In recent years, the Indian government has focused on making schools more accessible so that more Indian children can participate in India’s extraordinary economic growth. Enrollment in India’s public and private schools has increased, yet the country still struggles with improving the low quality of education. It’s estimated that 53 percent of fifth graders can’t read at a second grade level. Meanwhile, 46 percent can’t solve a two-digit subtraction problem. Unfortunately, the quality education challenge in India extends beyond primary and secondary schooling. Although India is experiencing strong economic growth, there is an imminent shortage of skilled employees. In a workforce of more than 495 million, less than 10 percent possess employable skills despite informal and formal vocational training programs. Over the next ten years, 500 million youth will need to be skilled to support market demands.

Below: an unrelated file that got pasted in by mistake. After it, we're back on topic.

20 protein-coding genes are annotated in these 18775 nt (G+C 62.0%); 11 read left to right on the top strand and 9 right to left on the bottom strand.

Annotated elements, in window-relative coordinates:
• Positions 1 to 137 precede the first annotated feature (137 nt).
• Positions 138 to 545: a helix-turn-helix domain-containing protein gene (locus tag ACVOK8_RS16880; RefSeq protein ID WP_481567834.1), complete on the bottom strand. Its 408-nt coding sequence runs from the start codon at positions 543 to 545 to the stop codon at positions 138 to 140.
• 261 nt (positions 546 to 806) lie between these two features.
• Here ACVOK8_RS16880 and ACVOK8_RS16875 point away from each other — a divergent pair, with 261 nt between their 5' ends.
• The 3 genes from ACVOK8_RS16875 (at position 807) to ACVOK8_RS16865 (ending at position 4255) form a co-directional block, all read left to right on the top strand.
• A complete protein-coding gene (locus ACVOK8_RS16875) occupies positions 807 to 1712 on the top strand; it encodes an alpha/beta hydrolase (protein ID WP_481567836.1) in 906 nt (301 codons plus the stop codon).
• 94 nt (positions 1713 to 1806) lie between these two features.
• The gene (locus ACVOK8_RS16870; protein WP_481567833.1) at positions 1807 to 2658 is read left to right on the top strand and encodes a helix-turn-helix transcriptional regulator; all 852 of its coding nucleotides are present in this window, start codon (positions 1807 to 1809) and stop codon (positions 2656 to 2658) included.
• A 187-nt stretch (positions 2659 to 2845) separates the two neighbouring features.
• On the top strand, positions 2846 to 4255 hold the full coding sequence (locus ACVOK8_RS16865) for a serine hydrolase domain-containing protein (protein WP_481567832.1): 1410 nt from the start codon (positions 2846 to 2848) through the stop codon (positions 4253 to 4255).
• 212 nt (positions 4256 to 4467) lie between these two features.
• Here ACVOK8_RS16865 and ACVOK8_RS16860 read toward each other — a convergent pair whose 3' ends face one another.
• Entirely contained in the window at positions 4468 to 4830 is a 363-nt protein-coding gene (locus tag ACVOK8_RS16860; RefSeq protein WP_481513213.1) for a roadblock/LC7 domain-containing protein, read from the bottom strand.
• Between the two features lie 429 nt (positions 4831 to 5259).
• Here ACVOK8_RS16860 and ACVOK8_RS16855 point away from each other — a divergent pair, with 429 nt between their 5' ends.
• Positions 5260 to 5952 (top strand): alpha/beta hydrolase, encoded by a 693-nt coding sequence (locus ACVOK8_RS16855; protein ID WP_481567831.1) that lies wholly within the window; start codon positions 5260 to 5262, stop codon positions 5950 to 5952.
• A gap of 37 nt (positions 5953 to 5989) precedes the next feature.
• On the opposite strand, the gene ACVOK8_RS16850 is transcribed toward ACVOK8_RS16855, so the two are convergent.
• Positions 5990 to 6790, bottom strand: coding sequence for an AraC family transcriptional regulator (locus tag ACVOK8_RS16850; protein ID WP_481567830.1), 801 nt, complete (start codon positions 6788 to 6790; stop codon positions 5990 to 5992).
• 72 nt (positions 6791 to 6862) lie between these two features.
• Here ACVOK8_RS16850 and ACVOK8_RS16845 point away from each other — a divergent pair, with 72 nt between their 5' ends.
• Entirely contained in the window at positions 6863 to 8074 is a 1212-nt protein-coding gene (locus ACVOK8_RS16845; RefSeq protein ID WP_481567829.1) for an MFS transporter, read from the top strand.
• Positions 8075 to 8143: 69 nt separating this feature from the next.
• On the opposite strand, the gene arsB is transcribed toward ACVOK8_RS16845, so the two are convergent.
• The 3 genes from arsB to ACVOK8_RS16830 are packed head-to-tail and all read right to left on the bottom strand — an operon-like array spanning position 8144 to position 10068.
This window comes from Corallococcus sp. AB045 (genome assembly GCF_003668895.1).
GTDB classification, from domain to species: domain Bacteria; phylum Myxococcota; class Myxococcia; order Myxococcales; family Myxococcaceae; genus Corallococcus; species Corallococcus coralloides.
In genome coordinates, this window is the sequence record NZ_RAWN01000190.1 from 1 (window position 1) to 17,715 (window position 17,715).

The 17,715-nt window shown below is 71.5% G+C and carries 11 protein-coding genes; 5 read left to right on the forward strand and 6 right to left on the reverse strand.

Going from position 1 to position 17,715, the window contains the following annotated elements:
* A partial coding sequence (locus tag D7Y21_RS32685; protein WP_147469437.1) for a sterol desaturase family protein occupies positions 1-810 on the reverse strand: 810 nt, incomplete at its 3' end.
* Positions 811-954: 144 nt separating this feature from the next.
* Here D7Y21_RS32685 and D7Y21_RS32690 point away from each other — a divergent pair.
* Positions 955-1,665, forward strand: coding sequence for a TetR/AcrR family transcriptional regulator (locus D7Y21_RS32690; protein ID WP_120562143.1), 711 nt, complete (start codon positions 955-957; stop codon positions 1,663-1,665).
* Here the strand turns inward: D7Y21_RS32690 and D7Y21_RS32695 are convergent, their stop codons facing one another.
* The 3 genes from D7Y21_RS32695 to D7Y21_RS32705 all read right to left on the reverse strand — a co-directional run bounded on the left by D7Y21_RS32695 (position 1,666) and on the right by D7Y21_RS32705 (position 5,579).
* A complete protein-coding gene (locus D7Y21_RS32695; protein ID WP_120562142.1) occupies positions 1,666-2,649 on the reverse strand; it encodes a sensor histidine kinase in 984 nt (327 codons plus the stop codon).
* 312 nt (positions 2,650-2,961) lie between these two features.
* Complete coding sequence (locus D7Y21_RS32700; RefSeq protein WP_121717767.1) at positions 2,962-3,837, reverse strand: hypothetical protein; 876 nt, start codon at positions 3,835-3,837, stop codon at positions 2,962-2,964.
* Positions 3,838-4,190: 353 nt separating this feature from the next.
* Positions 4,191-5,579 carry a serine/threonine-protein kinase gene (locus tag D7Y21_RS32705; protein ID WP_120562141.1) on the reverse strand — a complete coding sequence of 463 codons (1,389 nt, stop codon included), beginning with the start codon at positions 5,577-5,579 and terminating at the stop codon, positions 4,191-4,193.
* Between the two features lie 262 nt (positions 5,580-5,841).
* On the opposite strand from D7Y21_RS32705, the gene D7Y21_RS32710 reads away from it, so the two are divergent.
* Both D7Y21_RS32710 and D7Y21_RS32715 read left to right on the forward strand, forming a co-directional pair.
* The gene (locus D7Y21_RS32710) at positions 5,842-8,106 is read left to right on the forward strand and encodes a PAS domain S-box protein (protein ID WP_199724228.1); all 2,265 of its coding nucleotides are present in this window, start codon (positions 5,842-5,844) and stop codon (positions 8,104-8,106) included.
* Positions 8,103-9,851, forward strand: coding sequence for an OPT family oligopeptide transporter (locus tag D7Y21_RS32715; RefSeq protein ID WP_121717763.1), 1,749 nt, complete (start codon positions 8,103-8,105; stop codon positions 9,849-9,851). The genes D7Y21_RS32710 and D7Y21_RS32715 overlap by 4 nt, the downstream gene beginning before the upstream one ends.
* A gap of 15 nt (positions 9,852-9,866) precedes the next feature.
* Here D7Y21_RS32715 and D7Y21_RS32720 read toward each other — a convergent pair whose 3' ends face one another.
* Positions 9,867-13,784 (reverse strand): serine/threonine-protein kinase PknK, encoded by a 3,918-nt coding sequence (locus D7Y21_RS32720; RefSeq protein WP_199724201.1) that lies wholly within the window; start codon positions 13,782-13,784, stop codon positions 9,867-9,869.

We are encouraged by the new and unprecedented focus placed by the Indian government on improving education quality, job training and catalyzing an environment for entrepreneurial growth. We know that giving people living in urban poverty the right financial tools, skills development and employment opportunities can lead to better health and education. We have learned that urban youth from low-income families are ambitious, and they seek a path to the middle class and not just a minimum wage job. We know that all parents, no matter what their economic status, want the best education for their children.